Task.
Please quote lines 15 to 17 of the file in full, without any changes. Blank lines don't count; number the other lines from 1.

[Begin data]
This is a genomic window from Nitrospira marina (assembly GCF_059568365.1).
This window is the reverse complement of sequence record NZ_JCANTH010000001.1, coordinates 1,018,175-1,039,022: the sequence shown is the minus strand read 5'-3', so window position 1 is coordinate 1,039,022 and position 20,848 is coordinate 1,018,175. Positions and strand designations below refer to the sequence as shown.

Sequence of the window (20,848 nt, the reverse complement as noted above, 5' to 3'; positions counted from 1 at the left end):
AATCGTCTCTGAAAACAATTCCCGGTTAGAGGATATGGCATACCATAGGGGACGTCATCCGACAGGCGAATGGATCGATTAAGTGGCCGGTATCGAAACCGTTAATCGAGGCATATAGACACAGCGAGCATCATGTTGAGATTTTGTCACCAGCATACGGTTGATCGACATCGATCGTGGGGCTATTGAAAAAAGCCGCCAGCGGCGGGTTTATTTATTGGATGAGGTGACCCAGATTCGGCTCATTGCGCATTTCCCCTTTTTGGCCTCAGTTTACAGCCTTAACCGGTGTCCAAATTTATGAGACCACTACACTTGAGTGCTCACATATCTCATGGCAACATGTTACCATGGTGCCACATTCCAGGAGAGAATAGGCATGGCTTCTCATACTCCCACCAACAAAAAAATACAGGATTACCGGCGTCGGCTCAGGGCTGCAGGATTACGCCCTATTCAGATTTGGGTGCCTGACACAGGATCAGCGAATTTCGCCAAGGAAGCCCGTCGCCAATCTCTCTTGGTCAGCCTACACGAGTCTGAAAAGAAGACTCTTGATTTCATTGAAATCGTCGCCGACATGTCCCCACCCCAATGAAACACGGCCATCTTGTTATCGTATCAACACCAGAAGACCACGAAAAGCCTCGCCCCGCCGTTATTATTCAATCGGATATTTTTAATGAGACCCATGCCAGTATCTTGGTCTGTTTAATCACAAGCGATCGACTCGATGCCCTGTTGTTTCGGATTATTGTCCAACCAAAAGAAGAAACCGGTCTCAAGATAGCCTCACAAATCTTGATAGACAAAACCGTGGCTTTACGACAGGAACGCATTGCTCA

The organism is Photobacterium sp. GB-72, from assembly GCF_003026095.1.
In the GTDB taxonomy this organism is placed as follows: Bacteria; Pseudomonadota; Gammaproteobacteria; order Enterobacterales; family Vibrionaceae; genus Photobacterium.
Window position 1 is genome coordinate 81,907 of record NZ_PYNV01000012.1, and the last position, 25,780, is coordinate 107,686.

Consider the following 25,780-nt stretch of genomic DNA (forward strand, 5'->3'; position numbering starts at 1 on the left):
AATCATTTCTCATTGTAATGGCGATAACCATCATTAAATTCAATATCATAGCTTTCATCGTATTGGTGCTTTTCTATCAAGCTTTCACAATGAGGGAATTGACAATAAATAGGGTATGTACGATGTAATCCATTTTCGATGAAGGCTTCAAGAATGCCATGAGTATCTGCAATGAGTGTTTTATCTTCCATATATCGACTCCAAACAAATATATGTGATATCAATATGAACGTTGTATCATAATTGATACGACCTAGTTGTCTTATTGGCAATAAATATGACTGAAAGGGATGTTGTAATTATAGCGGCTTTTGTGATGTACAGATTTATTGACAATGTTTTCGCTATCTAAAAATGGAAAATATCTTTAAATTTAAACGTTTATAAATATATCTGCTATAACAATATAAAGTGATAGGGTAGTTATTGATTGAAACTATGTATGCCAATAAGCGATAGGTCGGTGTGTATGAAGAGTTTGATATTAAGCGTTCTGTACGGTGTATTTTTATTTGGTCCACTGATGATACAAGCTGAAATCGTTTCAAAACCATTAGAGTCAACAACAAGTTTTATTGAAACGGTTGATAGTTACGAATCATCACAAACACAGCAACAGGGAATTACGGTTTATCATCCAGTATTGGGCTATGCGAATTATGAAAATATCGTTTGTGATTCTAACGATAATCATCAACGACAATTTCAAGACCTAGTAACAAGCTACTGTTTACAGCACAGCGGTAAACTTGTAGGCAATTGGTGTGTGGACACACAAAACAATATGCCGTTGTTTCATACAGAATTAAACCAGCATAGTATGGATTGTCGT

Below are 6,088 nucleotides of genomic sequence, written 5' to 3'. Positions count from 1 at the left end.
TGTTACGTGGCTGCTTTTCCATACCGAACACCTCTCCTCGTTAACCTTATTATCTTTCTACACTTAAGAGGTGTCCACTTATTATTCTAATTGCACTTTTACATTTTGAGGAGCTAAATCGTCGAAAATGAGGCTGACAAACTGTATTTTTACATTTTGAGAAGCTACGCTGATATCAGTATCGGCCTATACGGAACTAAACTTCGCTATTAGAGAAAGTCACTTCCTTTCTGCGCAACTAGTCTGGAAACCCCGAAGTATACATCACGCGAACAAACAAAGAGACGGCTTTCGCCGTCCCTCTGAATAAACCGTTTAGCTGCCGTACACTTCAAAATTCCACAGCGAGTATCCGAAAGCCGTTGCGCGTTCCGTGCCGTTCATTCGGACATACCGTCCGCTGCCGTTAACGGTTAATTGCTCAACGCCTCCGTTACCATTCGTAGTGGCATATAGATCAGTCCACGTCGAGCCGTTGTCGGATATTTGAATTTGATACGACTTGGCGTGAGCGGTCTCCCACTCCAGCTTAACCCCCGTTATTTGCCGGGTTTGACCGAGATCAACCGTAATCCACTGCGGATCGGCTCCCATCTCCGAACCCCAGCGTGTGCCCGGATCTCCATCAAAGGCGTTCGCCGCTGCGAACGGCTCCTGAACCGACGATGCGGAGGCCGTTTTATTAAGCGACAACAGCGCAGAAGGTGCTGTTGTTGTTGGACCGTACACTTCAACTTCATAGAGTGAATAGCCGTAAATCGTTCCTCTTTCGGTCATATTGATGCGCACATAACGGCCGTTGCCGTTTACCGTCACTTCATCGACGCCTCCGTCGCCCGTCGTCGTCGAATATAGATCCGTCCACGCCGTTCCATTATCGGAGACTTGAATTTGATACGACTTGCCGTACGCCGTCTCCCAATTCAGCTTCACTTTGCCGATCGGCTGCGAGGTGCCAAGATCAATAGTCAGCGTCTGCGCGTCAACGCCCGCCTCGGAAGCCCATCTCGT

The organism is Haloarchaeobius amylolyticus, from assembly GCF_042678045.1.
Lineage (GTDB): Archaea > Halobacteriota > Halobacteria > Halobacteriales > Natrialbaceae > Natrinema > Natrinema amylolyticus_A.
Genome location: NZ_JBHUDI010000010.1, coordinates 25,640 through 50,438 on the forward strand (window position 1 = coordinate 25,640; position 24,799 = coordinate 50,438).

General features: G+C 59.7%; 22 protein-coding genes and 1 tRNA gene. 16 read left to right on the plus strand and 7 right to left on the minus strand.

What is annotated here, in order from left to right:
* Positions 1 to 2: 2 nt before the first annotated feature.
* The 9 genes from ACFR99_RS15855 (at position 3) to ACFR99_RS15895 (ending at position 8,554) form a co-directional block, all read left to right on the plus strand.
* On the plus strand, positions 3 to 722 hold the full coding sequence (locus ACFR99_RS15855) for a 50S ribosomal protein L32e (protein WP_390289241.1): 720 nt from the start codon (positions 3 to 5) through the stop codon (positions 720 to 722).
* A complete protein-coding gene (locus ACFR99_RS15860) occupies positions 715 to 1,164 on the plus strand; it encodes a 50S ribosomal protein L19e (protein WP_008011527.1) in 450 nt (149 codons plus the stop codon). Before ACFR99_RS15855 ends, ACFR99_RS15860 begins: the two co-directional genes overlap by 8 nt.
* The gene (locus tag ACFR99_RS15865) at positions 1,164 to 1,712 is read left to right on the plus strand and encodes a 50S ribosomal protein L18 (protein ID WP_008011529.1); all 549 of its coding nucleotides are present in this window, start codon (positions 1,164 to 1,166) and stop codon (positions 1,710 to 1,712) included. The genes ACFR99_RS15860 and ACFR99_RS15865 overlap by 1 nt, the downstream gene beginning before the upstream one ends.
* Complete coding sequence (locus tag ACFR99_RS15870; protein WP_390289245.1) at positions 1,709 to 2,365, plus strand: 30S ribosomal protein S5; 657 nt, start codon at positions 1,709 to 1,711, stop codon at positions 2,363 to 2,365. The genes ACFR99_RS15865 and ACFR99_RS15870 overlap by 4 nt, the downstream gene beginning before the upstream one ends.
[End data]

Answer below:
General features: G+C 59.7%; 22 protein-coding genes and 1 tRNA gene. 16 read left to right on the plus strand and 7 right to left on the minus strand.

What is annotated here, in order from left to right:
* Positions 1 to 2: 2 nt before the first annotated feature.